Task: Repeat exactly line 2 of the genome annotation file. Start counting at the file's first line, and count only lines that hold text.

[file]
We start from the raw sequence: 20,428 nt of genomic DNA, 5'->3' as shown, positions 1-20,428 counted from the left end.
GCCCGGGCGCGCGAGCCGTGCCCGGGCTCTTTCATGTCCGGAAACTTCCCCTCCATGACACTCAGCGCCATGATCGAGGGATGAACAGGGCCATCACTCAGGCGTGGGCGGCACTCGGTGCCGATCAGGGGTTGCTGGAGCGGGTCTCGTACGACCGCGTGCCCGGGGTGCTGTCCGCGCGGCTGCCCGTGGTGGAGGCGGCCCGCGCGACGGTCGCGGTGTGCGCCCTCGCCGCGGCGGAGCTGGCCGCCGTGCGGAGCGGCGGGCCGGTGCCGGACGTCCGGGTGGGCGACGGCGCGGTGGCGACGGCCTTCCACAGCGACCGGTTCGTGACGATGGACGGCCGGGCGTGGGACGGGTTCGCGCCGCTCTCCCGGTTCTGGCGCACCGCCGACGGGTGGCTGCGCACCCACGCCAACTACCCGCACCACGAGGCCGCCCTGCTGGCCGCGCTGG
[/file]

GCCCGGGCGCGCGAGCCGTGCCCGGGCTCTTTCATGTCCGGAAACTTCCCCTCCATGACACTCAGCGCCATGATCGAGGGATGAACAGGGCCATCACTCAGGCGTGGGCGGCACTCGGTGCCGATCAGGGGTTGCTGGAGCGGGTCTCGTACGACCGCGTGCCCGGGGTGCTGTCCGCGCGGCTGCCCGTGGTGGAGGCGGCCCGCGCGACGGTCGCGGTGTGCGCCCTCGCCGCGGCGGAGCTGGCCGCCGTGCGGAGCGGCGGGCCGGTGCCGGACGTCCGGGTGGGCGACGGCGCGGTGGCGACGGCCTTCCACAGCGACCGGTTCGTGACGATGGACGGCCGGGCGTGGGACGGGTTCGCGCCGCTCTCCCGGTTCTGGCGCACCGCCGACGGGTGGCTGCGCACCCACGCCAACTACCCGCACCACGAGGCCGCCCTGCTGGCCGCGCTGG